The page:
Project Tutorials


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Making the head sizing cuts.

Use the parting tool and calipers to size down to the required diameters. The calipers float of the wood; if pressure is applied, the calipers may spread.

checking the head layout

Check to make sure everything is sized right and where it should be. Keep the storyboard or another head handy as a visual reference. It is easier than you might think at this stage to turn away what should have been a bead.

Skew cutting the tailstock face

I start turning at the tailstock end and work my way toward the headstock.

Gouge cutting the tailstock end face

The spindle gouge works as well as a skew for cutting the endgrain surface. Actually, the spindle gouge would be the best selection for turning the head because it can make bead and cove cuts equally well. In a production run of turning the fewer times you have to switch tools the faster you can complete the turning. Use the tool you are most comfortable with but do not neglect to learn how to use all the basic turning tools. The more skills you have the more creative options are open to you in turning.

Skew rounding the inside

You can see a pencil line that is the high point on the end and another to the left, the center of the bead. Do not turn the pencil lines away and you will not be reducing the diameter.

Left side cove cut

Starting to cut the cove with the gouge on its side and bevel pointed where the cut will end at the bottom center. Cutting a cove requires moving the gouge handle in a long arc and rotating the handle at the same time.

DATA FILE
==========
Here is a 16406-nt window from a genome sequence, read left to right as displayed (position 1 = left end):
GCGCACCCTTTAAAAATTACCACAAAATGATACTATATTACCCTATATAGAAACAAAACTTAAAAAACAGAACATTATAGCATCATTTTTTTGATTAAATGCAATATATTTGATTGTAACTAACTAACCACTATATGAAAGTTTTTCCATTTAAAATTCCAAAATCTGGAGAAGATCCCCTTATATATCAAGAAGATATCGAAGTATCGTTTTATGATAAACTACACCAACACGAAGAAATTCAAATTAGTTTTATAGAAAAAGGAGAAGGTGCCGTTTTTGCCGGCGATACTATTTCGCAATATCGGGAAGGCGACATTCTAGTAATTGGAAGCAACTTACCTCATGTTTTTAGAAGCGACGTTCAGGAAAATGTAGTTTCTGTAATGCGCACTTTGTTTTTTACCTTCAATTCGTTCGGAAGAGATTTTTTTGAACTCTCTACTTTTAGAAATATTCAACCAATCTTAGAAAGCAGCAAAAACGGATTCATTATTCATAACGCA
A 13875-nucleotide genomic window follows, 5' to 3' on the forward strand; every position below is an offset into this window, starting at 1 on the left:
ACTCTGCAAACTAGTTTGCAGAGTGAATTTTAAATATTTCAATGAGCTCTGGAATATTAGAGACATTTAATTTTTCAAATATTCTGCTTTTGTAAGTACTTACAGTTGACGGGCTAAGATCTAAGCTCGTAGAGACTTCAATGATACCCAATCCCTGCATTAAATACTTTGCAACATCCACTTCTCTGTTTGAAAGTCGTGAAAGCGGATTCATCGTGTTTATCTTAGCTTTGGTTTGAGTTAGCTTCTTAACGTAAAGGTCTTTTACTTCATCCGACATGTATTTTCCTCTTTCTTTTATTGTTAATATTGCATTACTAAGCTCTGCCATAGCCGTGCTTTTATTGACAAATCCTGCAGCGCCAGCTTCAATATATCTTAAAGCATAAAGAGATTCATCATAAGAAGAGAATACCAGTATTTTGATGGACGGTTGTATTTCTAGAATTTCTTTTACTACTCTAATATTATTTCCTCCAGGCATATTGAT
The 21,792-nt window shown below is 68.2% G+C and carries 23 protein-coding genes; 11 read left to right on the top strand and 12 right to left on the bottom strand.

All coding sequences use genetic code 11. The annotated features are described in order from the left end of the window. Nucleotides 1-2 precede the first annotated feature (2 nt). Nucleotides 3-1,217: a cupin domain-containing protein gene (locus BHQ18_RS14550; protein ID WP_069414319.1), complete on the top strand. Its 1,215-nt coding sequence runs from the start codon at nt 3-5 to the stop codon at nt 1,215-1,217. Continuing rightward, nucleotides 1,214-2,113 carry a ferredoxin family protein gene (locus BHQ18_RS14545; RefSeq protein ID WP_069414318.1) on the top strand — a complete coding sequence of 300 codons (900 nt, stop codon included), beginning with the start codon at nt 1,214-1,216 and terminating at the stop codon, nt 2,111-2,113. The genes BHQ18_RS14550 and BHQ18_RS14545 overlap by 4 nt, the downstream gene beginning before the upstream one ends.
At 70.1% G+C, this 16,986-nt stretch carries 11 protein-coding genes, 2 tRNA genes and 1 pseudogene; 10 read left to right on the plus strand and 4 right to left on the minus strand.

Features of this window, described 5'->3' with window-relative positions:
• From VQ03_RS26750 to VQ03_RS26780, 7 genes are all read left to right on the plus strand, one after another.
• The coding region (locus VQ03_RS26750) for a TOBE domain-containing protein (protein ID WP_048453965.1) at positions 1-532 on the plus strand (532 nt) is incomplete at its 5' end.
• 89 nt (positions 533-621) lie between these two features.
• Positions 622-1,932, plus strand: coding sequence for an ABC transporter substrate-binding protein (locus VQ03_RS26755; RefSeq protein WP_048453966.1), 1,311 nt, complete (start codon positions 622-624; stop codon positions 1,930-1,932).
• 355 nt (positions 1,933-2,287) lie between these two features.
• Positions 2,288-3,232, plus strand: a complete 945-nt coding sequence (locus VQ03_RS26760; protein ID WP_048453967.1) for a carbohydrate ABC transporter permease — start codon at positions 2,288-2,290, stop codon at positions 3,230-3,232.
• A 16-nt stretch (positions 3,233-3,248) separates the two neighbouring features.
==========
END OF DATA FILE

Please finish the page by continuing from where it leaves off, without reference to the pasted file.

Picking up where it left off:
Right side cove cut

Cut the other side of the cove the same way. Work the cove from each side until you have one continuous curve.

Finished cove

The finished cove with flat fillets on each side. Make the fillets flat or slightly higher at the cove edges to avoid sanding them so they angle down in to the cove.

rolling a bead

Shape the beads and leave the pencil marks intact. Many turners keep trying to cut the perfect bead by going back to the center and starting the cut again. Each time this happens the diameter of the bead shrinks. Avoid this by starting a good round shape with the first cut and repeating it in steps until the side is finished.

Skew scrape between beads

Remove the excess wood from between the beads. I use the skew on its side to flatten this area working from side to side. This is just a light cut that removes any ridges. It leaves a surface that sands well and does not tear the grain.

The finished center area

The finish turned center of the head. Surface finish straight from the tool and pencil lines intact.

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